Friday, September 6, 2013

A Look Back At Black Sabbath's Seventh Star

Originally intended to be Tony Iommi’s solo debut, there is no denying that Seventh Star has the oddest status in the Black Sabbath discography. It doesn’t get torn apart like Forbidden or divides opinion quite like Born Again, but rather seems to have gotten lost in the shuffle with its successor The Eternal Idol. Context aside, this album is still responsible for many of the tropes that the band would come to adopt through the late 80s and early 90s.

In addition to being the first Sabbath album to feature Iommi as its sole original member, Seventh Star saw them fully embracing styles that had merely been hinted at before. Songs like “In For The Kill” and “Turn To Stone” show a proto-power metal sound that Dio never could’ve predicted while “Heart Like A Wheel” is the band’s first glimpse at the blues since their earliest days. There is also inevitable influence from the time period in its prominent keyboards, reverb heavy production, and all-out power balladry on “No Stranger To Love” and “In Memory.”

The lineup may result in a faceless rhythm section but the overall performances are worth noting. Iommi himself is as smooth as always though his leads are more focused than his riffs as the always-underrated Geoff Nicholls dominates “The Sphinx” and brings some nice Hammond touches to “Angry Heart.” On the other hand, vocal legend Glenn Hughes contribution is sure to divide listeners as he provides his amazing range and soul but lacks the atmosphere that truly makes a standout Sabbath singer. At least Joe Lynn Turner was busy at the time…

And with that to consider, it is hard to recommend this to traditional Sabbath fans. It doesn’t quite match the riff-driven Ozzy era, the majesty of the Dio era, or even the B-movie darkness of their other 80s ventures. The new sounds are also a point of concern as they provide a source of transition but ultimately make the album a true product of its time.

Black Sabbath’s twelfth studio album may essentially be the best album that Rainbow never made, but it may have more in common with their other efforts from the decade than one would initially think. It is worth wondering how things would’ve been if this had been released properly, but thankfully the band evolved well from here and Tony for a few more chances at a solo career in later years. I’d go for Fused to hear an astounding Iommi/Hughes collaboration or Headless Cross for the best of late 80s Sabbath but this is still worth looking into if you get the chance.

Current Highlights:
“In For The Kill”
“No Stranger To Love”
“Heart Like A Wheel”
“Angry Heart”

Sunday, September 1, 2013

A Look Back at Witchfinder General's Death Penalty

Witchfinder General was one of the more fascinating bands in the New Wave of British Heavy Metal Movement. Despite having a short run that offered very little success, the two albums released in their early 80s heyday showcased a unique sound that proved to be incredibly influential in the development of the doom metal subgenre. 1982’s Death Penalty makes for a fascinating debut as it shows how they were deserving of their accolades despite sounding like what would happen if the guys from Wayne’s World ever tried their hands at Sabbath worship…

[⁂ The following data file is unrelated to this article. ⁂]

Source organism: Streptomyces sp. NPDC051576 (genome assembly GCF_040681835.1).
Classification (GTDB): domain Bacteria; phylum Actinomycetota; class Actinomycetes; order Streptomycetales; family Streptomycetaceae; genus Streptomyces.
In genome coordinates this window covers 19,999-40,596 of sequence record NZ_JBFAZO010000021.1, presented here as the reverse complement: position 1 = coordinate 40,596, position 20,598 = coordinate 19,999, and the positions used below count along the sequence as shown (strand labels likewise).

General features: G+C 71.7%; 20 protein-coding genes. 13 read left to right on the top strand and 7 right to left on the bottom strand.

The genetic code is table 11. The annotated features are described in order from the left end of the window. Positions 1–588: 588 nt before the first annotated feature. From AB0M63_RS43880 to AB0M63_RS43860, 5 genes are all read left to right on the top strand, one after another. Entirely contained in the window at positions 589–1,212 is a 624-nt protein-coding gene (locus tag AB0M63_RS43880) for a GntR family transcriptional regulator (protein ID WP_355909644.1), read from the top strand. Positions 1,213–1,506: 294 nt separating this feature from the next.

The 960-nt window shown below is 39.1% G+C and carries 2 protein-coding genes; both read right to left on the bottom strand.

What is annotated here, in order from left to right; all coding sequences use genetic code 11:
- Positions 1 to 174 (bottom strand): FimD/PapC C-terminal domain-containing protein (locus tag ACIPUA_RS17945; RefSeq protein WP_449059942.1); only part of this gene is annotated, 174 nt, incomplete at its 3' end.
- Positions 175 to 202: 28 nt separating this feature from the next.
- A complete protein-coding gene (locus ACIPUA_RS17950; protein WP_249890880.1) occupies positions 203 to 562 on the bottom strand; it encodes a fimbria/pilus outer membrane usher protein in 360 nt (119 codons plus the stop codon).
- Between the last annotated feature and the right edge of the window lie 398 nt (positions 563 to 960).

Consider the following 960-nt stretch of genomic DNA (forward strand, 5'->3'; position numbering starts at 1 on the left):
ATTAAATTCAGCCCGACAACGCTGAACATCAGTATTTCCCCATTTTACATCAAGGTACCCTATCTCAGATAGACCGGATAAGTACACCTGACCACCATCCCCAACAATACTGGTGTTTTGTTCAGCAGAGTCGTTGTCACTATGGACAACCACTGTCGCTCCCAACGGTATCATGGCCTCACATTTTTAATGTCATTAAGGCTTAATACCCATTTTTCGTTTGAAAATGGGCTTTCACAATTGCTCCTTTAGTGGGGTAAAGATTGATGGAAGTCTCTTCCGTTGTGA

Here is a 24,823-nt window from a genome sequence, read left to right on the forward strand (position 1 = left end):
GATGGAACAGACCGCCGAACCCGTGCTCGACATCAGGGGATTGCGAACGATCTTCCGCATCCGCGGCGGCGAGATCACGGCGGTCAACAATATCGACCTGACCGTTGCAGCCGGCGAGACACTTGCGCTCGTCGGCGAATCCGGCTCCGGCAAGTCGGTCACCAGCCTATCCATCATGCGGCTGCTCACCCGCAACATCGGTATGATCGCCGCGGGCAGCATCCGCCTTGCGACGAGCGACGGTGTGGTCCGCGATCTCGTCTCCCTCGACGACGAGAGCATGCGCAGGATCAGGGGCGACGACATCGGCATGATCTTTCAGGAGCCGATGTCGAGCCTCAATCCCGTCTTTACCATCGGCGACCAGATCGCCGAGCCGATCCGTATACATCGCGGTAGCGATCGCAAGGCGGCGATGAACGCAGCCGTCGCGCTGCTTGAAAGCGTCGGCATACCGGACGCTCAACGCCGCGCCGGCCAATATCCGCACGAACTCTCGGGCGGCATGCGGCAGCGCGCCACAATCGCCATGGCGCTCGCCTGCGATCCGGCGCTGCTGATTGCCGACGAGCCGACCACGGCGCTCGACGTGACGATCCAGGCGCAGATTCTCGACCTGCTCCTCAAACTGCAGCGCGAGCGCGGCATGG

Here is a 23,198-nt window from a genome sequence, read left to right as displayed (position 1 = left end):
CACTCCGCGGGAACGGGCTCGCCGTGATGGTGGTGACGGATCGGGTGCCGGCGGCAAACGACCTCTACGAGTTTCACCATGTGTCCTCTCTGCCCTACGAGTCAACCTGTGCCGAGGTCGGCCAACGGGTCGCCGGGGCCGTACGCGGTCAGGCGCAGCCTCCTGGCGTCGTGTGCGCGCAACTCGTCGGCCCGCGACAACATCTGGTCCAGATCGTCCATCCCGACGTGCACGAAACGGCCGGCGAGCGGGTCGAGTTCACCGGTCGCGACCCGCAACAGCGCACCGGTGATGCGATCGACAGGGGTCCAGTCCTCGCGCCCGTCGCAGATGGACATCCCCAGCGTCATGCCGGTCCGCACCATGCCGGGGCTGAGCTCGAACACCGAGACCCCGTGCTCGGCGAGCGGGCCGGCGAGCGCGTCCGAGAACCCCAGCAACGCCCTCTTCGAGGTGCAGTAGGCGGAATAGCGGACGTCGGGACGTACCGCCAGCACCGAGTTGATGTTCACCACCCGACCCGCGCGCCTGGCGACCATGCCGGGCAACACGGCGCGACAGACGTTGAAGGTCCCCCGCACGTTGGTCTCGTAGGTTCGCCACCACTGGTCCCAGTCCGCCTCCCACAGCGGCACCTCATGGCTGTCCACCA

For starters, the band members’ inexperience is made glaringly obvious throughout the album. Phil Cope’s guitar playing may be competent but the production job makes the drums sound like cardboard, the bass is only heard on rare spots, and the vocals are an acquired taste at their best. While Zeeb Parkes has a decent voice that recalls a cross between Ozzy and Diamond Head’s Sean Harris, he lacks charisma and even basic technique at times with “Invisible Hate” suffering the most due to some horribly executed voice cracks.

The lyrics are also worth noting, as they seem to follow Venom’s old school example of sex, drugs, and the Devil. Of course, many of the early 80s bands executed these now dated themes with a pronounced sense of menace or camp, but Witchfinder General’s method is much more vapid. The occult themes on songs like “Burning A Sinner” and “R.I.P.” are close to their Hammer Film aspirations but they lack the foreboding sense that made Sabbath’s horror themes so inspiring. In addition, “Free Country” is a rather lame drug anthem and “No Stayer” has some of the worst lyrics ever written.

But with that said, almost all of these faults are redeemed by the facts that Parkes and Cope happened to be a pretty good songwriting team. Even with their dumb lyrics, “Free Country” and “No Stayer” are actually among the best songs on here as the former rides some punk influence and the latter offers an equally upbeat introduction before going into some fun hard rock riffs. The album’s last three songs will also be of particular interest to traditional doom fans with “R.I.P.” offering some catchy vocal lines and “Burning A Sinner” matching a groovy main riff with the most jovial chorus ever written about a woman burning at the stake.

Some people always claim that a given band never rose above an obscure status due to record company politics or what have you, but there is often another very visible reason for why that band never caught on. Much like Anvil, Witchfinder General was a band worth praising on the basis of their influence but could never be a household name due to their rather boneheaded approach. Death Penalty offers some well-written proto-doom for fans of the genre and some unintentional comedy for everyone else. I would recommend a Saint Vitus or Pentagram album before it, but it’s a purchase that’s pretty hard to regret either way.

Current Highlights:
“Free Country”
“No Stayer”
“Burning A Sinner”